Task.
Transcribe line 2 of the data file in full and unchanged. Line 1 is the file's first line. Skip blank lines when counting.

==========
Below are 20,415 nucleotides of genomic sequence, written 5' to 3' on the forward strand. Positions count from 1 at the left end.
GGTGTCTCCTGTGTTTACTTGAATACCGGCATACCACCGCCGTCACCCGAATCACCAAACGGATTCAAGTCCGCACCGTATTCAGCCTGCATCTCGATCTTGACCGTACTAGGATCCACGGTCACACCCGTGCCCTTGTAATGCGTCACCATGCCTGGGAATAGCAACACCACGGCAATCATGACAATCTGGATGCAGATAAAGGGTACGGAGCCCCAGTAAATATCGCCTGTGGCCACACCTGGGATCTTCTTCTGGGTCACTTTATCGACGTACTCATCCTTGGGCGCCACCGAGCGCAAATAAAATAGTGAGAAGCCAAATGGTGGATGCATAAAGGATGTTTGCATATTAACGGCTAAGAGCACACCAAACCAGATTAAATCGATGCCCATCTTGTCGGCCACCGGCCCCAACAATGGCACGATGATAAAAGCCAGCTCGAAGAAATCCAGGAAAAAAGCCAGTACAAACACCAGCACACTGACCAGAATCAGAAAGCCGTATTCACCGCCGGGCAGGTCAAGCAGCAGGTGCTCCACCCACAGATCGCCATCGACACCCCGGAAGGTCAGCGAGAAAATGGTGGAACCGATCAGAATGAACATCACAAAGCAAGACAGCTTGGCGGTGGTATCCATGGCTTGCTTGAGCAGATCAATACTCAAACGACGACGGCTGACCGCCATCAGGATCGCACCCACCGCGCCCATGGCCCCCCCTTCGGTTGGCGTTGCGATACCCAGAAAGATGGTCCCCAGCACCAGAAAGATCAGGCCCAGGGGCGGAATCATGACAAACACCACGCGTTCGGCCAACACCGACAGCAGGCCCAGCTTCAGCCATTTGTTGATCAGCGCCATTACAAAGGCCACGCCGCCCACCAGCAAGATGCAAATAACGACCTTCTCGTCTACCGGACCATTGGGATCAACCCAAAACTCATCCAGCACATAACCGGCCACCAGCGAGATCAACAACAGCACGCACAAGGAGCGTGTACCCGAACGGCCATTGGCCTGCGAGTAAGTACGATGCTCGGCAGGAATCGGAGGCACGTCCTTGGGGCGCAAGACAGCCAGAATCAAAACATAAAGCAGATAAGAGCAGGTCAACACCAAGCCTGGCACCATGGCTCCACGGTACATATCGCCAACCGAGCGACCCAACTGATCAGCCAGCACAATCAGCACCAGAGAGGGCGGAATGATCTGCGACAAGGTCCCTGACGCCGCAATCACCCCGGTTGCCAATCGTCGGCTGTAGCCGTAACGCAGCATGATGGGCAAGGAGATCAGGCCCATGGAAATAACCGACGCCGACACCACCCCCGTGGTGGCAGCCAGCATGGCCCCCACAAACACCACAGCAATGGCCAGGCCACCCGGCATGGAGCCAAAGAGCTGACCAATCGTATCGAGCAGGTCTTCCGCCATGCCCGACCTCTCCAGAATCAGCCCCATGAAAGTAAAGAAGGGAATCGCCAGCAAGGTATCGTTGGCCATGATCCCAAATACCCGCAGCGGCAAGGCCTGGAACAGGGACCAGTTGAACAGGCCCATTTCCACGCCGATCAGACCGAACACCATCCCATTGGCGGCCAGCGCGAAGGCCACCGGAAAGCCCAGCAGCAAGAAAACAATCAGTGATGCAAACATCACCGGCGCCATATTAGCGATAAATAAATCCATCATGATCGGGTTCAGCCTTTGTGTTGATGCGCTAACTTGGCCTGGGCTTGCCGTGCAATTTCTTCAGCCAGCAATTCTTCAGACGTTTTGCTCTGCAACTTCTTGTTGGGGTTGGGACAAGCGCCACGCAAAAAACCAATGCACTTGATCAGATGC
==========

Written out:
GGTGTCTCCTGTGTTTACTTGAATACCGGCATACCACCGCCGTCACCCGAATCACCAAACGGATTCAAGTCCGCACCGTATTCAGCCTGCATCTCGATCTTGACCGTACTAGGATCCACGGTCACACCCGTGCCCTTGTAATGCGTCACCATGCCTGGGAATAGCAACACCACGGCAATCATGACAATCTGGATGCAGATAAAGGGTACGGAGCCCCAGTAAATATCGCCTGTGGCCACACCTGGGATCTTCTTCTGGGTCACTTTATCGACGTACTCATCCTTGGGCGCCACCGAGCGCAAATAAAATAGTGAGAAGCCAAATGGTGGATGCATAAAGGATGTTTGCATATTAACGGCTAAGAGCACACCAAACCAGATTAAATCGATGCCCATCTTGTCGGCCACCGGCCCCAACAATGGCACGATGATAAAAGCCAGCTCGAAGAAATCCAGGAAAAAAGCCAGTACAAACACCAGCACACTGACCAGAATCAGAAAGCCGTATTCACCGCCGGGCAGGTCAAGCAGCAGGTGCTCCACCCACAGATCGCCATCGACACCCCGGAAGGTCAGCGAGAAAATGGTGGAACCGATCAGAATGAACATCACAAAGCAAGACAGCTTGGCGGTGGTATCCATGGCTTGCTTGAGCAGATCAATACTCAAACGACGACGGCTGACCGCCATCAGGATCGCACCCACCGCGCCCATGGCCCCCCCTTCGGTTGGCGTTGCGATACCCAGAAAGATGGTCCCCAGCACCAGAAAGATCAGGCCCAGGGGCGGAATCATGACAAACACCACGCGTTCGGCCAACACCGACAGCAGGCCCAGCTTCAGCCATTTGTTGATCAGCGCCATTACAAAGGCCACGCCGCCCACCAGCAAGATGCAAATAACGACCTTCTCGTCTACCGGACCATTGGGATCAACCCAAAACTCATCCAGCACATAACCGGCCACCAGCGAGATCAACAACAGCACGCACAAGGAGCGTGTACCCGAACGGCCATTGGCCTGCGAGTAAGTACGATGCTCGGCAGGAATCGGAGGCACGTCCTTGGGGCGCAAGACAGCCAGAATCAAAACATAAAGCAGATAAGAGCAGGTCAACACCAAGCCTGGCACCATGGCTCCACGGTACATATCGCCAACCGAGCGACCCAACTGATCAGCCAGCACAATCAGCACCAGAGAGGGCGGAATGATCTGCGACAAGGTCCCTGACGCCGCAATCACCCCGGTTGCCAATCGTCGGCTGTAGCCGTAACGCAGCATGATGGGCAAGGAGATCAGGCCCATGGAAATAACCGACGCCGACACCACCCCCGTGGTGGCAGCCAGCATGGCCCCCACAAACACCACAGCAATGGCCAGGCCACCCGGCATGGAGCCAAAGAGCTGACCAATCGTATCGAGCAGGTCTTCCGCCATGCCCGACCTCTCCAGAATCAGCCCCATGAAAGTAAAGAAGGGAATCGCCAGCAAGGTATCGTTGGCCATGATCCCAAATACCCGCAGCGGCAAGGCCTGGAACAGGGACCAGTTGAACAGGCCCATTTCCACGCCGATCAGACCGAACACCATCCCATTGGCGGCCAGCGCGAAGGCCACCGGAAAGCCCAGCAGCAAGAAAACAATCAGTGATGCAAACATCACCGGCGCCATATTAGCGATAAATAAATCCATCATGATCGGGTTCAGCCTTTGTGTTGATGCGCTAACTTGGCCTGGGCTTGCCGTGCAATTTCTTCAGCCAGCAATTCTTCAGACGTTTTGCTCTGCAACTTCTTGTTGGGGTTGGGACAAGCGCCACGCAAAAAACCAATGCACTTGATCAGATGC